My Bryan Goldberg Problem, And Ours

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I couldn't even tell you what we had in mind when we founded The Classical, beyond wanting it to be good. I remember one warm early summer day when I walked all the way from my apartment to my job at a real estate agency run by weird-eyed evangelicals -- something like three miles, so something like 45 minutes -- talking to Shoals about what the site would be, who would be involved and how we would change things and all that. There was no discussion of how we would eventually become implausibly rich for having done all those things we talked about, in part because he had already worked with people and changed things and not become rich, and so knew what to expect. Also because the idea of doing this and cashing out like that never really occurred to me. The fact that the people who founded Bleacher Report had become wealthy for doing so seemed to prove the impossibility of that in some transitive sense -- do something like that, get that; do this, get something else.

What we wanted to do and how we wanted to do it, however (significantly!) different from what we wound up doing, just never seemed to me a thing that would result in that sort of outcome. We've been a success, I think, but in a different sense and on different terms. But you'd have to ask Bryan Goldberg, who has enjoyed a different sort of success, about how all that works.

Of course, if you were to do that, you'd need to be prepared for what happens when Bryan Goldberg answers those questions, which is a hilarious thing we've kind of obliquely dealt with. Goldberg, who remains wildly rich, utterly without insight and a hilarious doofus -- and, I suspect, probably also a nice enough person in a bunch of ways, as most people are -- is currently working on a lady-centered internet venture that has been generously funded by other doofy Bay Area wealth-dudes. There are a bunch of other options out there already when it comes to smart writing for women on the web, but this one will be different; Goldberg told the New Yorker's Lizzie Widdicombe will become "the biggest and most powerful women's publication in the world" through the sheer force of under-edited intern-shaped listicles about NBC's "The Voice" and shoes.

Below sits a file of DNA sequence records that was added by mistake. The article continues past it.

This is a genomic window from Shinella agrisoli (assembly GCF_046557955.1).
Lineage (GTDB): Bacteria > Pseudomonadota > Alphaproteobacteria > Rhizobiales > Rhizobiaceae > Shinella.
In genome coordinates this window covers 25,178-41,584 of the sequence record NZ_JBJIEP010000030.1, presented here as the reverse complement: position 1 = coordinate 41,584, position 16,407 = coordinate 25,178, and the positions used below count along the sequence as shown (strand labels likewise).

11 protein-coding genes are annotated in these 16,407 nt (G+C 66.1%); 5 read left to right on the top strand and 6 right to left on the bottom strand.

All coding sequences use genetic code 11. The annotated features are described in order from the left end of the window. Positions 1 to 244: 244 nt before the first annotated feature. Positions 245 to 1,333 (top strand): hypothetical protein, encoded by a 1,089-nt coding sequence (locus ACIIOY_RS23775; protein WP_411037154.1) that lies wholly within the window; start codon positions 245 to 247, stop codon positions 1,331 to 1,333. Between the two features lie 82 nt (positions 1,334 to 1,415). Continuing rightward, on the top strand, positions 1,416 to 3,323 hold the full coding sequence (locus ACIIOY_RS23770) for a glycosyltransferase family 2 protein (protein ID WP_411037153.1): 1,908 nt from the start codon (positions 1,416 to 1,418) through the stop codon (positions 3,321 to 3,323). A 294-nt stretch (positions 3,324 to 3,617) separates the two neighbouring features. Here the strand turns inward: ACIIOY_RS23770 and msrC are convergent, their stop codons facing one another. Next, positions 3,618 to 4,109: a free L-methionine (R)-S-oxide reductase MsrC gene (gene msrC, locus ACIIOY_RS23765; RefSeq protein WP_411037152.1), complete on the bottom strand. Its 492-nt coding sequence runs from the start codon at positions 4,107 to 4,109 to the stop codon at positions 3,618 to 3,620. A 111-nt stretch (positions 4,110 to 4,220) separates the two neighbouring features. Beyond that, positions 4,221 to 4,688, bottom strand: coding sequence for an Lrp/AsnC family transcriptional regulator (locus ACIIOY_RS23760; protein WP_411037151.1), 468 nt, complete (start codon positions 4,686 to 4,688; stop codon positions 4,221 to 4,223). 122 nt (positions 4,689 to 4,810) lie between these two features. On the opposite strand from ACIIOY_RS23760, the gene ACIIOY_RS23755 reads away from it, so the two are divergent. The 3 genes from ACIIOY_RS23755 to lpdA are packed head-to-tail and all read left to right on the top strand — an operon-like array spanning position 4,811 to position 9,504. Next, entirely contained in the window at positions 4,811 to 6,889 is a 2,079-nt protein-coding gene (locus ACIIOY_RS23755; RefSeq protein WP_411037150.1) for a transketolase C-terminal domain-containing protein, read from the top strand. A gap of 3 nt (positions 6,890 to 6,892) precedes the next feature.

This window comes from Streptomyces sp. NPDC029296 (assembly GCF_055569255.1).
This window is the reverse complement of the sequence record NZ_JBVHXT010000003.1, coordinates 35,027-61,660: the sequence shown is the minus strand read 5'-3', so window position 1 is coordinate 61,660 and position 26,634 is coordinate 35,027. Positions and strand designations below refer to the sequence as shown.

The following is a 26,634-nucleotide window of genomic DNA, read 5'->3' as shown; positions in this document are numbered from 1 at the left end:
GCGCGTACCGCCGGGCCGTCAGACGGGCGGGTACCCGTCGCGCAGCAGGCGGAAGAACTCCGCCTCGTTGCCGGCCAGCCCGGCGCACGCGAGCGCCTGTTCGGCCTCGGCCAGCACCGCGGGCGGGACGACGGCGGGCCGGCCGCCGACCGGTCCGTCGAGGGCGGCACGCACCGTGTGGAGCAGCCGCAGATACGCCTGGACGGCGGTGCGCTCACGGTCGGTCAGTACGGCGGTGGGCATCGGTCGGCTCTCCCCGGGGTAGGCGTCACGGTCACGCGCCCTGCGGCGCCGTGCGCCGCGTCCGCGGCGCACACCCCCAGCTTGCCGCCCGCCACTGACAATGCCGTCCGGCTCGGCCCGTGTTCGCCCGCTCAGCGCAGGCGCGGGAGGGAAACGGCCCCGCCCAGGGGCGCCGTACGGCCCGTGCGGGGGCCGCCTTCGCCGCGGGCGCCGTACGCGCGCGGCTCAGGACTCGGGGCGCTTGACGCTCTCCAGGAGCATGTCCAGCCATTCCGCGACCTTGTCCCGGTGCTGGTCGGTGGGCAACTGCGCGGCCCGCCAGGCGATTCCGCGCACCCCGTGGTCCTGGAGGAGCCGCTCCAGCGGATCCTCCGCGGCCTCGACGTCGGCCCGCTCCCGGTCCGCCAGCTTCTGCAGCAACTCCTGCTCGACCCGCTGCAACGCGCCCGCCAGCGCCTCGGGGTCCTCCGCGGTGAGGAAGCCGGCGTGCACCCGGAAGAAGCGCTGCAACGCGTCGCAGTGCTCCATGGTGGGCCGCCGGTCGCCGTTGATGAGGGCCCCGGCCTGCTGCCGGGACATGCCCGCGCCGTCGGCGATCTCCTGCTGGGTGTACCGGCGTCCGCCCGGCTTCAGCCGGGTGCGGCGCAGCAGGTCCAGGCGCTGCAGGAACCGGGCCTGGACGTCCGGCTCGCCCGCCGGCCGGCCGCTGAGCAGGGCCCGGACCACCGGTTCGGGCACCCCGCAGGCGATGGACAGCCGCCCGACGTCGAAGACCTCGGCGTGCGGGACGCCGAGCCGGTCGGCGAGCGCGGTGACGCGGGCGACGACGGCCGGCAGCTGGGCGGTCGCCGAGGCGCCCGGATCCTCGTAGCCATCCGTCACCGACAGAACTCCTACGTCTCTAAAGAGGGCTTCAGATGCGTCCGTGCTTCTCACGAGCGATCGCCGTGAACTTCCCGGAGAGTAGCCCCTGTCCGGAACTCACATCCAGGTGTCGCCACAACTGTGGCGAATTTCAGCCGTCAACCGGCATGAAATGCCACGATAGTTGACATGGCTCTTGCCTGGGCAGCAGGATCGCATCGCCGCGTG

Unaware as ever, uninterested as ever, the guy who built Bleacher Report is hard at work on building a Sheacher Report. That is, slideshows on various trending topics, bubbly reheated advertorial and hamfisted aggregations of Serious Things That Today's Woman Also Cares About; Goldberg has a tendency to use "Syria" in interviews about the endeavor as if he thought the word was slang for "serious things." It is, as ever, animated by an abiding lack of faith in his readers, which in this case manifests as baffled Redditorial awe at The Things Girls Like.

Because he is Bryan Goldberg, he can't keep from peeing on his Skechers while promoting this venture. Goldberg holds forth a bit less confidently on What Women Want than he did in his blundering introduction of the site, but there's still a poignant anthropological formality to the way he talks and thinks about the humans who are both his target audience and his employees. 

So, yeah: he's a clown, and while Bleacher Report seems to want to get better -- they've hired some good people, and have also produced a number of Classical writers -- it pays its bills by being a swamp of under-vetted, wildly hackish, dead-eyed trolling and algorithm-surfing poop-spam. All of which you already know, if you're someone who cares enough about this sort of thing to have an opinion or read this.  

What you see at The Bustle -- witness their coverage of Miley Cyrus, for instance, including a B/R-worthy headline proclaiming that her VMA performance Took Cultural Misappropriation Way Too Far -- is what you see at Bleacher Report. It's  nice people chasing a shitty mission in the dark, without a map or much guidance or more importantly much sense that guidance would even be worth offering, all while Bryan Goldberg yells #disrupt-y fatuities at them from on high, or at least from a sweet place in Noe Valley. This is terrible, but it's also not new. So why this dude? What is it about this particular wealthy tech-mediocrity that makes people like me write things like this?

The most simple and frustrating answer is that he's winning -- Bleacher Report was born terrible and got worse, but it has made money even as it grows on the internet's reigning algorithms like mold on bread, first as a repellent, distorting coating and then finally consuming it to become the thing itself. Goldberg and his partners sold it at its most busily useless and (not coincidentally!) most profitable ebb, which was obviously good for them. Since Turner bought it, B/R has brought on a host of well-regarded writers as national columnists -- Howard Beck and Kevin Ding and Ethan Skolnick and D.J. Foster just this week, but also our own Bethlehem Shoals during our site's infancy.